- The DRIP may allow you to send optional cash payments (OCPs), often for as little as $10, directly to the company to buy additional shares. OCPs are often used to purchase fractional shares, thereby enabling investors to acquire blue chip stocks they might not otherwise be able to afford.
- It’s easy to join in. Once you’ve chosen a particular stock, check to see if it has a DRIP. The company will furnish the specifics, including a prospectus and the appropriate application forms.
But that’s not to say that investing in DRIPs is without drawbacks. There is a growing trend within the industry to charge a small fee for acquiring shares. Minimum amounts for purchases may be required. Also, the dividends that are reinvested are treated as taxable income, even though you don’t currently receive any cash.
Consider all of the implications of investments in DRIPs before including DRIPs in your portfolio.
Estate planning is not just a task for the wealthy. Even though federal tax implications kick in only if your estate exceeds $5,430,000, there are other issues that make estate planning important for most individuals.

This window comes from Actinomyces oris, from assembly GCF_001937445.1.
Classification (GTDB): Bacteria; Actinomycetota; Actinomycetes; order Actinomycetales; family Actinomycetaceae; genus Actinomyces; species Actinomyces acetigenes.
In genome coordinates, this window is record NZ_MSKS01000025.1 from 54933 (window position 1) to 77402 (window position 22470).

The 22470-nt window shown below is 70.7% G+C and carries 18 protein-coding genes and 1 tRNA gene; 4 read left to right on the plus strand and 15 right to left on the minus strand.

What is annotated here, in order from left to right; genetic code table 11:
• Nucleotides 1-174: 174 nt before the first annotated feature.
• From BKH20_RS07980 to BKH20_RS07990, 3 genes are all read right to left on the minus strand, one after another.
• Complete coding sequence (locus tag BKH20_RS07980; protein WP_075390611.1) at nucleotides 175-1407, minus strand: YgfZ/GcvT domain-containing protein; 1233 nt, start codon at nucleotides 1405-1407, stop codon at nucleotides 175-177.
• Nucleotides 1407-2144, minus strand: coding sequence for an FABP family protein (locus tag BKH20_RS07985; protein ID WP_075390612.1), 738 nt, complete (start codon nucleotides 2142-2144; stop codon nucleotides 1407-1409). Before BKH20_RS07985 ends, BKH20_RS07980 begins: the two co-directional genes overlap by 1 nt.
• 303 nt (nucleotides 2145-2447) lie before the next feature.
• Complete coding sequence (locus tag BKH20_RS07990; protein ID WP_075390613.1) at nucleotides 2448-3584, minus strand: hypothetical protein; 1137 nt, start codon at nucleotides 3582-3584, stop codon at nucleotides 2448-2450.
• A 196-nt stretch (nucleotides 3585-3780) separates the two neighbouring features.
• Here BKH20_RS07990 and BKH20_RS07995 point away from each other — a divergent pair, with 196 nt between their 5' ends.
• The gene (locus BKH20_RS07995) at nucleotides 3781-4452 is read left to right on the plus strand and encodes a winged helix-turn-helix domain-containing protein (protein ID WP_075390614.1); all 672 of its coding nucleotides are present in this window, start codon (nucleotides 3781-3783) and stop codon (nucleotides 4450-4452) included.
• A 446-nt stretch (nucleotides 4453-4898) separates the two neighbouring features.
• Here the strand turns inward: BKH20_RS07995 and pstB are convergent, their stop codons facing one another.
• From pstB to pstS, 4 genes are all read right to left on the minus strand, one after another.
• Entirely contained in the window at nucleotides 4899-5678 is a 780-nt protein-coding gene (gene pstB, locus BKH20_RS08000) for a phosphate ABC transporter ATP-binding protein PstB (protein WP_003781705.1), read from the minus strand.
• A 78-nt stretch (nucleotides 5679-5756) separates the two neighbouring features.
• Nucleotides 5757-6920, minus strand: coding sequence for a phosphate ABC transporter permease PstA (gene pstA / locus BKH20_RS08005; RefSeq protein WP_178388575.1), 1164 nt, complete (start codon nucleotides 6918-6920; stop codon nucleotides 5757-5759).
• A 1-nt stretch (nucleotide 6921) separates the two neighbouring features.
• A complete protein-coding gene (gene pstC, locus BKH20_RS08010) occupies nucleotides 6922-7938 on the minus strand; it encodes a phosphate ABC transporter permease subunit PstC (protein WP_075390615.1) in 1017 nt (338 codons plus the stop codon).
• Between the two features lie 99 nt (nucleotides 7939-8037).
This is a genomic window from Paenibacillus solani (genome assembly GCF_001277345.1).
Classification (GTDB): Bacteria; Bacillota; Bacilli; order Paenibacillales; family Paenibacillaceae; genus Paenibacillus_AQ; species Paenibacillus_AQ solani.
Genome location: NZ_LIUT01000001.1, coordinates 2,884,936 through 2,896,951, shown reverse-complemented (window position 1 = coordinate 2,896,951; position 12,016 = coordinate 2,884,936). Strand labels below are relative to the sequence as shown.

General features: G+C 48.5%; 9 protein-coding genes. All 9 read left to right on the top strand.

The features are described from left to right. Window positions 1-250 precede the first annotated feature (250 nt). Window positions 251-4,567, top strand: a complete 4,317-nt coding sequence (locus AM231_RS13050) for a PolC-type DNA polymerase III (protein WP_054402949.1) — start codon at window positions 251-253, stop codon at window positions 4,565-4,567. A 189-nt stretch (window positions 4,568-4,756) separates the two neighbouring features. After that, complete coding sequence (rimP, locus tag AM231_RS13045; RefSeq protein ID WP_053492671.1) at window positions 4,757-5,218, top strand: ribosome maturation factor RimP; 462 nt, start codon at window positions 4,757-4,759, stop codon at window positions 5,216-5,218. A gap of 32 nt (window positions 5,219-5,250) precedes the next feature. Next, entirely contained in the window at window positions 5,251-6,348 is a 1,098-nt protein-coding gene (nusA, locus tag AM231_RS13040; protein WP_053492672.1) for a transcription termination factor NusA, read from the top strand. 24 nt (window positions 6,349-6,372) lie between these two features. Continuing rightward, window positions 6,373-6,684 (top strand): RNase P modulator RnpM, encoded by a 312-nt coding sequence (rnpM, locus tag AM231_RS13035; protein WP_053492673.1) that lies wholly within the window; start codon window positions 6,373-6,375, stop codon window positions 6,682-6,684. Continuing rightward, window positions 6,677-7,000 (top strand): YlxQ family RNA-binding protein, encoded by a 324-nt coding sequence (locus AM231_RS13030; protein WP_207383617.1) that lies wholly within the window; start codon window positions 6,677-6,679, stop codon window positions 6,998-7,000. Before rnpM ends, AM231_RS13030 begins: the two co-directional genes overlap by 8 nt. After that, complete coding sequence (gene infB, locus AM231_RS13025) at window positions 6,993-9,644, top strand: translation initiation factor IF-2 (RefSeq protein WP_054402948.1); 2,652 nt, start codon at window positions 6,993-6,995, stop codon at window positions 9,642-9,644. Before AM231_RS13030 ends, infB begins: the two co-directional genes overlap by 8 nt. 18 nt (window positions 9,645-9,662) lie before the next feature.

Start your estate planning by meeting with an attorney and your accountant. They can instruct you in the essentials of estate tax law and the requirements for establishing an estate plan. A key part of estate planning is compiling the documents that will accomplish your goals.
- Your will, which should name the guardian you choose for your minor children and an executor (personal representative) to carry out your instructions.